An expat survival guide to German icebreakers
An expat survival guide to German icebreakers
Growing up in the UK for the best part of my student years, I have grown accustomed to Britishness; the polite easy-on-the-ear banter, the how-are-you’s and the customary ice breakers about the weather.
These small but essential gestures subliminally say to the other person, “Hey, I understand you, I know how to talk to you, and I respect your customs”. Nothing more and nothing less.
Elevator talk - German style
When I moved to Germany, this lifelong training naturally kicked in. I remember the first time I stepped into an elevator as vividly as if it were yesterday. It went something like this.
Me: “Hello, how are you?”
Them, slightly confused at my question: “Why? Do I not look healthy?”
And that pretty much killed the natural progression of that conversation. The remainder of the elevator journey was filled with awkward quasi explanations, half-smiles in both directions, and what seemed like an excruciatingly long time to reach the third floor of the building.
I later learned that the only thing required of somebody when entering the elevator is to say “Guten Tag!” upon entering and “Tschüss!” upon exiting.
My internal CPU was imploding. “Why would you want to say “Hello” and not follow it up with anything else?” I wondered. And even more absurdly, “Why the compulsion to say “Goodbye” when no conversation has even taken place?” Wouldn’t it be better to just not say anything at all? Otherwise, it’s like getting on the bus, paying the fare, and then immediately getting off.
The expat nightmare: The waiting room
And if you think that the elevator setting is absurd enough, then apply the same principle to waiting rooms. This setting is far more absurd due to the extended time you spend there. Imagine coming in, saying “Hello” to whomsoever might be there, sitting in silence for anything between 20 and 40 minutes, then getting up and saying, “Goodbye”.
For a very long time, I could not understand how German history and culture had combined to create such a custom. I just accepted it as “the way it is” and moved on. It was not until much later that I finally grasped the all-important reasons behind the complete disregard for small talk in Germany. And the truth is, it has a lot to do with German business culture.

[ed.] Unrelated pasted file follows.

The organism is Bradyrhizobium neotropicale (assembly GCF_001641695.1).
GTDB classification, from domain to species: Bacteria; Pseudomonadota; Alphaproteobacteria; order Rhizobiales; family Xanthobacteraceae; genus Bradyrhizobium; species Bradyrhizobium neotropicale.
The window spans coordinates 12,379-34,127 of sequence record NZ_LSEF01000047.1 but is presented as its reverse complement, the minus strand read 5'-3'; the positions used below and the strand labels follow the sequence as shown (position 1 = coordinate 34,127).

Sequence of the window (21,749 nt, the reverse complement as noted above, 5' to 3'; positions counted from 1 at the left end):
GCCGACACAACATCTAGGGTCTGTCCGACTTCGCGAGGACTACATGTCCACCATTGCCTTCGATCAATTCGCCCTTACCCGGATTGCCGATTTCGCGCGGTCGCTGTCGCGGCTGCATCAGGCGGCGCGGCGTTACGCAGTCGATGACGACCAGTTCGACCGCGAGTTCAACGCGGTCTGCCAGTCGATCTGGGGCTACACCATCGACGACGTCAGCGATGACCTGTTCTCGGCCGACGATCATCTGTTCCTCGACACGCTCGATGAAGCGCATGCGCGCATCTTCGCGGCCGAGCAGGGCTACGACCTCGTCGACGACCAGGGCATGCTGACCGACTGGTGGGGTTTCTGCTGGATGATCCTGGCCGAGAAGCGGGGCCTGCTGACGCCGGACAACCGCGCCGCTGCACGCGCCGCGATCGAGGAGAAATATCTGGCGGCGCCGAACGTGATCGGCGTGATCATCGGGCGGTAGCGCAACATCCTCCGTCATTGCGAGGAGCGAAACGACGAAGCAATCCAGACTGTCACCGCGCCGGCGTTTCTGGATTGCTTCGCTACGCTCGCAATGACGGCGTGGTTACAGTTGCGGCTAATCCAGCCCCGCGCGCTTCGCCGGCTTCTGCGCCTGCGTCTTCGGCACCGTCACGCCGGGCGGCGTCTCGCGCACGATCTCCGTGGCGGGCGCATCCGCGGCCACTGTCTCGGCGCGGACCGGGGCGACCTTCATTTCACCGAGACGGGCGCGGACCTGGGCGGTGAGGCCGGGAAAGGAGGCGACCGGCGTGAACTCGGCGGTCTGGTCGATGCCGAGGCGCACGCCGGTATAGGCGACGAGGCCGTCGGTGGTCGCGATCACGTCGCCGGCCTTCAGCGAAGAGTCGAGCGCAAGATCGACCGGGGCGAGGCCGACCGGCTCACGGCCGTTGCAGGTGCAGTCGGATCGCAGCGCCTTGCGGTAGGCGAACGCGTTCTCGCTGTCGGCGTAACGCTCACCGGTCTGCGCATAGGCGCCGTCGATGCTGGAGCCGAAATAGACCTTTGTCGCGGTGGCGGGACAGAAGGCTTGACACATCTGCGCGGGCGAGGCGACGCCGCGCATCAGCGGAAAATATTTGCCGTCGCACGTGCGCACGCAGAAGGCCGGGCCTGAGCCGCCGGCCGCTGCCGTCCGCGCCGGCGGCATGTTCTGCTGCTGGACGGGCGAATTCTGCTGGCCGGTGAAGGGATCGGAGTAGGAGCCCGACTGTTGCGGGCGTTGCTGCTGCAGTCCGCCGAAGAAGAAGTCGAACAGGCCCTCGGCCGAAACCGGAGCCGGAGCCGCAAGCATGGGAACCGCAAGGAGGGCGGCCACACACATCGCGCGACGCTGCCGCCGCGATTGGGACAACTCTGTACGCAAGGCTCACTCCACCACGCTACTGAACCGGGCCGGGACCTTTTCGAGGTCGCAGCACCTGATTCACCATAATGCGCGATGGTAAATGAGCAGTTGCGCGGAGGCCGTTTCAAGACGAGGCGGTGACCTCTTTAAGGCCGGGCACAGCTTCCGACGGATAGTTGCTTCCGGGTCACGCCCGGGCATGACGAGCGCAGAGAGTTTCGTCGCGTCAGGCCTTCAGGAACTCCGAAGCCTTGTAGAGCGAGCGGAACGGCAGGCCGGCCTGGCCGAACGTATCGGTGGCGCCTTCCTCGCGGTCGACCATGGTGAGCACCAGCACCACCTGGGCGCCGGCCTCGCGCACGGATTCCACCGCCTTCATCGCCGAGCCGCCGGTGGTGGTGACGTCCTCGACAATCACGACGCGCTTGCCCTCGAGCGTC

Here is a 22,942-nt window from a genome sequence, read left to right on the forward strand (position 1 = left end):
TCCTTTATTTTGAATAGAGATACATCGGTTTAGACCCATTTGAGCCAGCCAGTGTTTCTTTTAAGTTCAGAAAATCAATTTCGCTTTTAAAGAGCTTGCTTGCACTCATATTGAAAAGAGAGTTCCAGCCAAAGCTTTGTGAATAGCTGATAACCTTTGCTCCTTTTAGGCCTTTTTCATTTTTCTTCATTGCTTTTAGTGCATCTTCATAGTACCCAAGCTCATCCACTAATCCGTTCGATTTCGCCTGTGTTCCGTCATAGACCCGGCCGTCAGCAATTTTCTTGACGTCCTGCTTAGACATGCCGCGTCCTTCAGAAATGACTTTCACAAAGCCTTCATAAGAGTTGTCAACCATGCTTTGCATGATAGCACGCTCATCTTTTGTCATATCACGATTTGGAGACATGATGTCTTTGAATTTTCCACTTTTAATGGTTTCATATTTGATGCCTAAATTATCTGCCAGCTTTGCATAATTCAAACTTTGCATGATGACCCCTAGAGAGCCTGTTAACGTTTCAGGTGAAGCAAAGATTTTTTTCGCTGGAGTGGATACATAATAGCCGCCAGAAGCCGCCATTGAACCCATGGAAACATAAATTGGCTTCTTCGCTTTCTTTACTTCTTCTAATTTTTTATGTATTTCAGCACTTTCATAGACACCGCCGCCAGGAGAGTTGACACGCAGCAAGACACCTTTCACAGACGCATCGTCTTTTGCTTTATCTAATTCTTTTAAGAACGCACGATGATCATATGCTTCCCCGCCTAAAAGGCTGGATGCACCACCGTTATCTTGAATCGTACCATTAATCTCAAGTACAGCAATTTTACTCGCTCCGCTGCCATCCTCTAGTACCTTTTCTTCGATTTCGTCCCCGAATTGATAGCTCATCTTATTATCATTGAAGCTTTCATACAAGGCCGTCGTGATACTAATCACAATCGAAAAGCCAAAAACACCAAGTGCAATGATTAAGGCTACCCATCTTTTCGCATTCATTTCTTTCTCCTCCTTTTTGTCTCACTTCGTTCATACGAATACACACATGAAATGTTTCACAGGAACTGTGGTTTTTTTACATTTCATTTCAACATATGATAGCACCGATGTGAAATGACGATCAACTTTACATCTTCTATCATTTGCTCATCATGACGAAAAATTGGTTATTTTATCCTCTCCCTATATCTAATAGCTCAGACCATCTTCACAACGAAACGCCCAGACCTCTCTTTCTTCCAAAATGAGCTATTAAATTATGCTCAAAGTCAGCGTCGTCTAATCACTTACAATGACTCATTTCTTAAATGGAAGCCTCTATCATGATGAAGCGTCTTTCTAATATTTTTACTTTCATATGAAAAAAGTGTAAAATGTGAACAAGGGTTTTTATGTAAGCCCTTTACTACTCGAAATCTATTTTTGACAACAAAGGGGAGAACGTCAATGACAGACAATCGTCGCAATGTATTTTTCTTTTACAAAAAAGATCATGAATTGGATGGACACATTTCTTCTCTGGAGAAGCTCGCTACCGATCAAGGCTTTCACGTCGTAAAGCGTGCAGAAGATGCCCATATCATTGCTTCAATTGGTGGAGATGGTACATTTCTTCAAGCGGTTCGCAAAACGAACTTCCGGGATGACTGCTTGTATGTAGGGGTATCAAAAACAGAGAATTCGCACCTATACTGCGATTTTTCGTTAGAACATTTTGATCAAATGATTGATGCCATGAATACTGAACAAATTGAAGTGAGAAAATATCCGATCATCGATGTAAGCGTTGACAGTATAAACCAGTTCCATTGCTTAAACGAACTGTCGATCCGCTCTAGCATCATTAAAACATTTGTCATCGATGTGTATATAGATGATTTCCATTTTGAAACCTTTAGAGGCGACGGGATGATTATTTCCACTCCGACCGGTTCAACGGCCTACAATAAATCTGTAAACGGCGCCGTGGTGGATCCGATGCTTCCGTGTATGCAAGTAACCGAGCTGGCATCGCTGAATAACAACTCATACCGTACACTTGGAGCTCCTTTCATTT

Don’t give cookies to the postman
The gist of my theory goes a bit like this: in Germany, it is generally accepted that everything and everyone has a purpose. Thus, a delivery guy who delivers your post has a job to do, and whether or not they like their job - or you for that matter - they will do it to the letter of the law.
It doesn’t matter if you are pleasant to them or not; if you give them milk and cookies before they leave, or if you shout abuse at them. You will still get your package and it will not be damaged (at least, not by them).
In other words, you as the customer have no bearing on the delivery person’s decision-making in any way, shape or form. They will not put your package first or last on the delivery route depending on whether or not you’ve given them milk and cookies.
And thus, creating any kind of a connection or a rapport with the other person is – de facto – a complete waste of your time. This example can be applied to all spheres of everyday life in Germany, and is, in my opinion, the cornerstone of the way people interact with each other.
Avoid, at all costs, saying “How are you?”
In many cultures, the words, “How are you?” are seen as an ice breaker, a half-hearted attempt to be polite, or strike up a conversation. In Germany, however, they are treated more literally. You don’t say “How are you?” to someone unless you are genuinely interested in the state of their health.
So if you do ask somebody, “Wie geht es Ihnen?”, be prepared for a lengthy conversation about their overall mental and physical well-being, a detailed description of their symptoms, and an overview of all the trips to the doctor they’ve recently made.
The only German ice breakers you’ll ever need
Over the years, I have learnt a couple of tricks that can be used in multiple different situations, to ensure the conversation progresses smoothly, and to avoid a situation in which you appear strange to the other person.
In Northern Germany, a common greeting is a “Moin” followed up with a “Naaa”, gradually increasing the pitch of the vowel as you drag it out. An alternative would be to say “Alles klar?”, which translates as “All good?” - much, much better than the literal, “How are you?”
If in doubt, play the monkey card and just repeat what the other person is saying. Thus, only in Germany could the following be an entirely acceptable conversation: